“Because it’s true, what the title says, the world is a ghetto, and never more so, it seems, than 1972-73, when I was finally getting serious about music, exploring the FM radio waves (which were still infinitely cool then, still dominated by DJs who loved music playing the stuff they loved). And that meant the extra long album version of The World Is A Ghetto got a lot of play, the version that really took you there … walkin down the street, smoggy-eyed, looking at the sky, starry-eyed, searchin’ for the place, weary-eyed, the fires of the 1960s riots and insurrections still smouldering, the smoke reaching even the whitebread suburbs of the Pacific Northwest where we didn’t really have so-called Black people. Yet we had their music and thus some small piece of their truth, I guess. Which, in the case of the band known as War meant all manner of genres, influences, ethnicities, impressions. They even had a white guy from Denmark playing some very haunted harmonica. Because this music wasn’t of or about any one place. It really was the whole world.” (Philip Random)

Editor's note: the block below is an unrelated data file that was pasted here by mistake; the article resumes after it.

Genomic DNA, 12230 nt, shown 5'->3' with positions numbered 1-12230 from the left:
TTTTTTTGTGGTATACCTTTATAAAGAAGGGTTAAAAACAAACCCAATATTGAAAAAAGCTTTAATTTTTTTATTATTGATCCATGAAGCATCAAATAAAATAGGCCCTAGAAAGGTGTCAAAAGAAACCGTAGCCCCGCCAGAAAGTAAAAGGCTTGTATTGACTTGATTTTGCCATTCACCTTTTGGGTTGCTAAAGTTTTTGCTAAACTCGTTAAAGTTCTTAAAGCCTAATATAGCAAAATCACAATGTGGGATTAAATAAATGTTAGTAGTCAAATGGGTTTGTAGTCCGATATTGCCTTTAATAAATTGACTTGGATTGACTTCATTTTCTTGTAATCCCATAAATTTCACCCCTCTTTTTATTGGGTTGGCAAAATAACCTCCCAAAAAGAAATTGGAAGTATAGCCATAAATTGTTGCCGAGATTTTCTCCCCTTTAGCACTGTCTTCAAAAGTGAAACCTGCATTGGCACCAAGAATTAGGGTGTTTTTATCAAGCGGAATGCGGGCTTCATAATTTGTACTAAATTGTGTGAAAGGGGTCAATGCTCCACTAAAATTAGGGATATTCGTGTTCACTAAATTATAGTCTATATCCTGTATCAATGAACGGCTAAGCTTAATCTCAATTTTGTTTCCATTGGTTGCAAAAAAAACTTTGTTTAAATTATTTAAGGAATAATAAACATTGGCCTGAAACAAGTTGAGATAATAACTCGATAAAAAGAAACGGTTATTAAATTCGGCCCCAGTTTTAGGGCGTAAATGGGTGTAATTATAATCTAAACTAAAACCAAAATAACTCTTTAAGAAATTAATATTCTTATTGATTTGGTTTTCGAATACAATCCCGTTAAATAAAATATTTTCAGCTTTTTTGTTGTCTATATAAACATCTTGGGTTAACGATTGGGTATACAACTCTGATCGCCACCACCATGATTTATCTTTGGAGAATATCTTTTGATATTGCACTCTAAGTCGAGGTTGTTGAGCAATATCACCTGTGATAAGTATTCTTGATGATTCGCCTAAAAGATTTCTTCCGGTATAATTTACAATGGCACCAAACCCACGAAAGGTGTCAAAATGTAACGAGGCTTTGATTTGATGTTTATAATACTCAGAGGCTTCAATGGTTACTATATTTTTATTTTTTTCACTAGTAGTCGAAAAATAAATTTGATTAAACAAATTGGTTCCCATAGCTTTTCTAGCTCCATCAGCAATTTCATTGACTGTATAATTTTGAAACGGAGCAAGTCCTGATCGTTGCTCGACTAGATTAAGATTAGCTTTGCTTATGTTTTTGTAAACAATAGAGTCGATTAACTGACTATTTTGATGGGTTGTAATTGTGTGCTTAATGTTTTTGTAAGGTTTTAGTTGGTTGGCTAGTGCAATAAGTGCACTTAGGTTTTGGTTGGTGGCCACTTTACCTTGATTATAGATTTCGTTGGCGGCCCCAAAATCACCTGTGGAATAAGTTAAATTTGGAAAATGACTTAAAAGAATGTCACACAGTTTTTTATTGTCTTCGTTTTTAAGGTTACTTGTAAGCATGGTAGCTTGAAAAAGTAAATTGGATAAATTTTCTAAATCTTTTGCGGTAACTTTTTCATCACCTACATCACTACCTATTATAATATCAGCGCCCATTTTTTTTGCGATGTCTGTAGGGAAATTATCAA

Not to be confused with the 1984 album of the same name, this Julian Cope world stomper spoke a truth that was rather impossible to ignore in 1986. Anger, bile, spite were all officially virtues now if you wanted to survive. It was the Winter of Hate after all. Everybody who was even half alert was shouting down the world, demanding it shut the f*** up. Not that the world was listening. But that just meant we could shout louder, louder, louder. No limit. Which made for some great music if nothing else.